Category Archives: News

Running over 52 miles to support Survivors of Modern Slavery

This year, Martin Gore ran two marathons, totalling over 52 miles, in order to raise money to support Jericho’s work with Survivors of Modern Slavery.

Martin is a regular fundraiser for Jericho, having previously completed a number of charity runs. These include the Nine Edges Endurance in the Peak District, and the Robin Hood Marathon in Nottingham.

About the Events

Martin finishing the Salomon Trial Marathon

Martin finishing the Salomon Trial Marathon

The Salomon Trail Marathon

Back in June Martin successfully completed the Salomon Trail Marathon.

The unique marathon took place off-road in the Coed y Brenin forest in the heart of the Snowdonia National Park

Martin finished in an impressive 15th place with a time of 3 hours, 47 minutes and 5 seconds.

The Purbeck Marathon

Martin’s next challenge took place on 16th September where he tackled the Purbeck Marathon. This takes place in Swanage, Purbeck and the Jurassic Coast.

The off-road course included over 3,000 ft. of climbs, and was also closer to 27 miles than the usual marathon distance of 26.2.

Martin did it in around four hours, and came in 13th place – an excellent result!

You can visit our Facebook and Twitter pages to see how he got on.

About The Equiano Project

Martin is running to raise money for the Jericho Foundation who supports Survivors of Modern Slavery.

New figures estimate that over 136,000 individuals are currently in Modern Slavery in the UK. This is over ten times more than any previous estimates and shows the desperate need to support these victims trapped in slavery. Birmingham and the West Midlands, where Jericho is based, has the highest concentration of Survivors, outside of London.

The Equiano project provides employment opportunities for Survivors of Modern Slavery in one of Jericho’s Social Enterprises combined with a package of wrap around support.

The project supported 32 Survivors during the 2017/18 Financial Year with wide range of issues such as housing, debt, mental health and, in partnership with Hope for Justice, legal advice.

How to Support Equiano?

  • To sponsor Martin please visit his dedicated Just Giving page
  • Or you can can donate directly to Jericho here

If you are interested in raising money for Jericho, please visit our dedicated fundraising page.

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New Figures Show a Dramatic Rise in UK Modern Slavery Estimates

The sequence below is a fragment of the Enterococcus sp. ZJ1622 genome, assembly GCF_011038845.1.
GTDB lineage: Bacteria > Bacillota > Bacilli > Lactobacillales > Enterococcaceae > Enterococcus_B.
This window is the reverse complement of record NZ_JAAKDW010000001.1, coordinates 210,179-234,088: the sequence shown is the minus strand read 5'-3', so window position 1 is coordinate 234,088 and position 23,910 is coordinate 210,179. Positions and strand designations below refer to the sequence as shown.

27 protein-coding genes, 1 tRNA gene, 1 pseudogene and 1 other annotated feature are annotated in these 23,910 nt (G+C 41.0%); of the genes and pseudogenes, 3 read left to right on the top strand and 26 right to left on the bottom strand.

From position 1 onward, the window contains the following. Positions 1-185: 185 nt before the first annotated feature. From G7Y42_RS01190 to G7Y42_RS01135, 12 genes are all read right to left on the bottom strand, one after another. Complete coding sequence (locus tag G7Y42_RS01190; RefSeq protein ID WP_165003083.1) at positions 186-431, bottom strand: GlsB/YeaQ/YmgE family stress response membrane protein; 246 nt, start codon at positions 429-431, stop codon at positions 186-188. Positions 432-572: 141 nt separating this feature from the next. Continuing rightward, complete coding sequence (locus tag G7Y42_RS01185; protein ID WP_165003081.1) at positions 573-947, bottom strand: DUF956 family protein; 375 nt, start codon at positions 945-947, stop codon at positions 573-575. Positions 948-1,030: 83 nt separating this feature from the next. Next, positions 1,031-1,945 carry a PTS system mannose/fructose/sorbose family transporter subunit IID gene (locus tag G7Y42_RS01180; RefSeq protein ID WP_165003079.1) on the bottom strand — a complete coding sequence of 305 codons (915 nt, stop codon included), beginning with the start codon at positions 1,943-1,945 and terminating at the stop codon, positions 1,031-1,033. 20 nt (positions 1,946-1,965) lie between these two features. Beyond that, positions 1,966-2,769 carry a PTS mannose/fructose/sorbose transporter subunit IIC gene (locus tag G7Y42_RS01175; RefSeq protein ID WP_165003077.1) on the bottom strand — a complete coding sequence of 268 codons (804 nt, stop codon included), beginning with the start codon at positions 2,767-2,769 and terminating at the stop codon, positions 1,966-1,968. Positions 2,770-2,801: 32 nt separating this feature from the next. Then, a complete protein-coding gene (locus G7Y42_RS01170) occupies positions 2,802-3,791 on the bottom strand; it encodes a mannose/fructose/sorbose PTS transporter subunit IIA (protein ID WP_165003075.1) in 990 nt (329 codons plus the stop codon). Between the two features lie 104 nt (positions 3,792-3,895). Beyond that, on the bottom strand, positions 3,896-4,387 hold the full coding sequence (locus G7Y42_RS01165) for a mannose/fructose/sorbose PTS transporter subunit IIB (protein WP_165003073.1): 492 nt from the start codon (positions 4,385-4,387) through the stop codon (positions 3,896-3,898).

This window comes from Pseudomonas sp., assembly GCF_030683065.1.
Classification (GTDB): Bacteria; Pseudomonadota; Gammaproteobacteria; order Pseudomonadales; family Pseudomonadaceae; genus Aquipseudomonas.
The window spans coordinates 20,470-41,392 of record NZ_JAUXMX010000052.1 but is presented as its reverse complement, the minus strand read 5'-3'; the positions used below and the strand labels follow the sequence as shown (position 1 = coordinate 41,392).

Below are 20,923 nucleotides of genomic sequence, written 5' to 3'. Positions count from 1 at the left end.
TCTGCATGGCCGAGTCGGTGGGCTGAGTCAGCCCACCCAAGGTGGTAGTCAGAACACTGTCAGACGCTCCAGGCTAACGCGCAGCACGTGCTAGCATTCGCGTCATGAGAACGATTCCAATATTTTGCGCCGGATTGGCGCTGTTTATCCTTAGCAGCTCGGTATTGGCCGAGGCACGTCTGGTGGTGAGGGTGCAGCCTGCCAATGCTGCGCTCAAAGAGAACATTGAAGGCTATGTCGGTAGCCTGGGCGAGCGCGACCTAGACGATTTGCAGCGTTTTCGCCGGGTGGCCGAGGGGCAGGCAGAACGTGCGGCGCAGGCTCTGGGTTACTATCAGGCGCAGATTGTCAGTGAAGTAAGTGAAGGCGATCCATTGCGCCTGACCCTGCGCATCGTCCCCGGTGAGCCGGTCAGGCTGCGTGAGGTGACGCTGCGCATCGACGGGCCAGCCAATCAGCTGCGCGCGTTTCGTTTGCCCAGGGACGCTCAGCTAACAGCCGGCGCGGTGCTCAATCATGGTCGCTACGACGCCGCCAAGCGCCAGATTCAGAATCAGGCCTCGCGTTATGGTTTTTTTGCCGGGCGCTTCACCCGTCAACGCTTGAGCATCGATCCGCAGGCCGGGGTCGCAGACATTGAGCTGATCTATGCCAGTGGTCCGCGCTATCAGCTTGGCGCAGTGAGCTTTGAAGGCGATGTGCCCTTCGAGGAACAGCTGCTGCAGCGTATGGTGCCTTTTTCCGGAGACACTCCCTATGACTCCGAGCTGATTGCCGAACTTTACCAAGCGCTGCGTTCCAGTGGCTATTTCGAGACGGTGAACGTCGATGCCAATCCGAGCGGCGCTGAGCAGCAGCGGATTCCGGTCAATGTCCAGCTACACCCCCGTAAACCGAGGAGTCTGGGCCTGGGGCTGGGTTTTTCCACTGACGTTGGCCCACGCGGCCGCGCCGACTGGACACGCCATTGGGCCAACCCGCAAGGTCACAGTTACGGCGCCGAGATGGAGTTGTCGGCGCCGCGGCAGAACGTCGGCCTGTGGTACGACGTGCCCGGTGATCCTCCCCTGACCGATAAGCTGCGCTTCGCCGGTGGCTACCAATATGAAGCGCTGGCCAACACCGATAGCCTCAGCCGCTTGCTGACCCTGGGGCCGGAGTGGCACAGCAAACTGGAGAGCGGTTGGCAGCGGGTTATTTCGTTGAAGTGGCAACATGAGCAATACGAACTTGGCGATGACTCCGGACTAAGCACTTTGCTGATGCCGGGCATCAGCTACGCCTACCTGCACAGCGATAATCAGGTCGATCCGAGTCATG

Modern Slavery: a hidden crime

Today (30th July) is the United Nations World Day Against Trafficking in Persons; an estimated 40.3 million people are living in Modern Slavery worldwide, with the number in the UK previously estimated at 10,000-13,000. It has been commonly thought that numbers may well be much higher than this, and the recent revised UK estimates from the Global Slavery Index puts the level of UK Modern Slavery at a staggering 136,000 – over ten times its previous estimate.

These statistics, alongside further figures from UK Statutory bodies, highlight the hidden nature and size of this crime; even those who have been fortunate enough to be rescued and given initial support can often face homelessness, destitution and the long-lasting effects of trauma.

Louise Gore, Equiano Project Manager for Jericho, said:

“I was shocked to read the recent revised statistics from the Global Slavery Index. It is now estimated that 136,000 people are living in slavery in the UK; this is ten times any previous estimate, and shows the desperate need to support these victims trapped in slavery.

The stories of individuals we work with of surviving slavery, only to end up homeless and destitute, combined with the long term effects of trauma, show just how critical long-term support for these Survivors is.”

Gore continues, explaining the reasoning and continued need for Jericho’s Equiano Project:

“Nobody should have experienced what they have gone through, escape, but then return to destitution, or even re-exploitation. Over the last four years supporting Survivors, I have learnt that there is no quick fix.

I have seen the help we offer at Jericho go a long way toward providing the stability, safety and security that these Survivors need; but it has also highlighted the deep impact that slavery and trauma can have on an individual, and the huge variety of ways that this can be presented.

I want our experience and learning to continually be informing the work that we do. It’s challenging to see the vulnerabilities of so many of our Survivors, yet hugely rewarding to see lives of men and women gradually being transformed, step-by-step, and for them to see hope for a brighter future becoming a reality.”

The Equiano Project

The Jericho Foundation are proud to be supporting Survivors of Modern Slavery, post-rescue, through our Equiano project; providing work placement opportunities, combined with holistic wraparound care, and access to secure accommodation and additional support.

You can read more about the findings of the Global Slavery Index 2018 and Jericho’s Equiano Project; please consider supporting Jericho in delivering this vital project to Survivors of Modern Slavery by donating here.

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“Wild Wednesdays” with the Jericho “Mud Kitchen” at Balsall Common Primary Academy

Children at Balsall Common Primary Academy were delighted to be able to play with their favourite “Mud Kitchen” made from recycled wood from the Jericho Wood Recycling as part of their regular “Wild Wednesdays” outside playtime.

Teachers and staff at Balsall Common believe in giving the children the very best they can, not just in terms of education, but in lots of other ways as well, and that includes playing outside – (well on “Wild Wednesdays” at least) – getting stuck in, muddy and dirty and what better than a purpose-built Mud Kitchen to help then to have fun and learn at the same time?

Howard Rose, Director of Funding & Publicity at the school, commented that: “We knew we wanted something for the children to play outside with as part of their Wild Wednesday session and when the opportunity came up to purchase a mud kitchen from Jericho Word Recycling, we wanted to take full advantage.”